Waking to the gentle rocking of the catamaran from our comfortable king sized bed, Diane and I hopped out of bed and headed to the balcony. Sleeping soundly after adjusting to the motion, we stepped outside and gazed at the shores of Genovesa Island, a spectacular but rather remote island for the second day of our Galapagos segment of our annual Expat Destination Research Vacation, this time to Ecuador. Having already seen fur seals, iguanas and penguins on day one, anticipation built quickly as we showered and headed for breakfast. Promising incredible bird watching opportunities, the crew briefed us on the morning’s activities that began with a wet landing at a beautiful coral beach in Darwin Bay.
On the beach at Darwin Bay, Genovesa Island
Technically a shield volcano and built almost entirely of fluid lava flows, Genovesa Island is horseshoe-shaped, occupies only 5 square miles, has a salt water filled crater lake and cliffs all around the perimeter. Located eight hours from most other islands, only smaller vessels can visit due to habitat sensitivity and the crew navigated the waters while we slept. Known as Bird Island, wildlife abounds including assorted boobies, swallow-tailed gulls, Darwin’s finches, Galapagos mockingbirds and marine iguanas. Separating this experience from most bird watching expeditions is the unspoiled and unique environment which eliminates the need for binoculars as many birds don’t see humans as predatory and literally sit in front of you. Glancing right at us with googly eyes, scores of amazing big birds were on the trail guarding their eggs while wide-eyed visitors strolled past.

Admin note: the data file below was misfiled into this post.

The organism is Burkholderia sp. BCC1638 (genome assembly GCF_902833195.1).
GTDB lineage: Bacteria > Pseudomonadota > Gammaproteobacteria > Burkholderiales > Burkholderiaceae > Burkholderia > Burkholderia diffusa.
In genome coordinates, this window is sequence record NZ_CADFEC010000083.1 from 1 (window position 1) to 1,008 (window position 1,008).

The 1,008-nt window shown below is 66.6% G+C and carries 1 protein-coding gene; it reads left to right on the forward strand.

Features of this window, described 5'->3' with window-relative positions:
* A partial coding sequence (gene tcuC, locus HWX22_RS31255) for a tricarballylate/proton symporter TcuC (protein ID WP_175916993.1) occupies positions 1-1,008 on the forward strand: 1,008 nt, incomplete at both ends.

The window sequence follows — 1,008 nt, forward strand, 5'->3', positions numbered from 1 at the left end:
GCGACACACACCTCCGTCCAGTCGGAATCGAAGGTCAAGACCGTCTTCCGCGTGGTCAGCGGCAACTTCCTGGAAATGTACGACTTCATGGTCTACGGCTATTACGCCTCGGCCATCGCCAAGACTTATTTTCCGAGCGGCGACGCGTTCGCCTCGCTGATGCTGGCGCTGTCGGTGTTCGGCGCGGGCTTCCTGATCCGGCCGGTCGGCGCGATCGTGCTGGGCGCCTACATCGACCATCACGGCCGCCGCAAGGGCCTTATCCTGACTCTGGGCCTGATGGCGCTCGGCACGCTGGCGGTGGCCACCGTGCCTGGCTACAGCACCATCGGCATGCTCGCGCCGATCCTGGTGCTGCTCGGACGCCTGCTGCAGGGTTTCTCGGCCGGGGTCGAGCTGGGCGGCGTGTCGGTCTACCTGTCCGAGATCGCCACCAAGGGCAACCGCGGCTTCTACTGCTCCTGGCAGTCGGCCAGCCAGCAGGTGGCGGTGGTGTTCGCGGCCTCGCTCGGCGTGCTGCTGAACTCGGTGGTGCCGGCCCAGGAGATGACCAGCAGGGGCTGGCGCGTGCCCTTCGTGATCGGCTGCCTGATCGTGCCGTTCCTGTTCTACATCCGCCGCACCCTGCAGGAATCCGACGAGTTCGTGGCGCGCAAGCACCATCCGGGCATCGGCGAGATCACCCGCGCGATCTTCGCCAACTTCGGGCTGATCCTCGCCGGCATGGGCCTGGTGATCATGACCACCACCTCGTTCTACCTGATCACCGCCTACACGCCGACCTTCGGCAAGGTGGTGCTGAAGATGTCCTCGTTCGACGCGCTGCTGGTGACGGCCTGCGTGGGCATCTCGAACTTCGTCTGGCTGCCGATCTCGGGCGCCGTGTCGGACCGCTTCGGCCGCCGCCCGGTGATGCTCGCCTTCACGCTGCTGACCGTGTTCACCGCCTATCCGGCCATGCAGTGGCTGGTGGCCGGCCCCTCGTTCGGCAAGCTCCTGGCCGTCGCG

Anticipation was high as we awoke on the third day of the South American leg of our annual Expat Research Destination Vacation. Planning only a single day of sightseeing in Quito, we left the jackets and long sleeve shirts behind and headed for a totally different climatic zone. Realizing Ecuador’s boundaries include a large chunk of untouched Amazonian jungle, we jumped at the chance to experience our third different rainforest adventure. Freshly embedded memories of Borneo’s jungle excursion remained strong and having already visited Costa Rica in 2002, that leaves Madagascar as the only rainforest we have yet to explore. Probably too far and expensive for early retirees in Malaysia, we’ll settle for orangutans over lemurs.
Sunset at Sacha Lodge
Understanding human encroachment remains the biggest threat to the world’s rainforests, there’s a handful of lodges that personify sustainable ecotourism at its best. Not to be missed, Sacha Lodge, in Ecuador’s Napo Valley Region fits the bill. Located on a pristine piece of privately owned land and bordering Yasuni National Park, one of the world’s most biologically diverse regions, the lodge is accessible only by navigating the Napo River for 50 miles, hiking inland on an often muddy boardwalk and crossing a scenic lake. Beginning the journey in Quito, Diane and I boarded a 25 minute flight over snow-covered peaks to the small town of Coca where guides met us for the start of a 4 day, 3 night adventure that exceeded our expectations.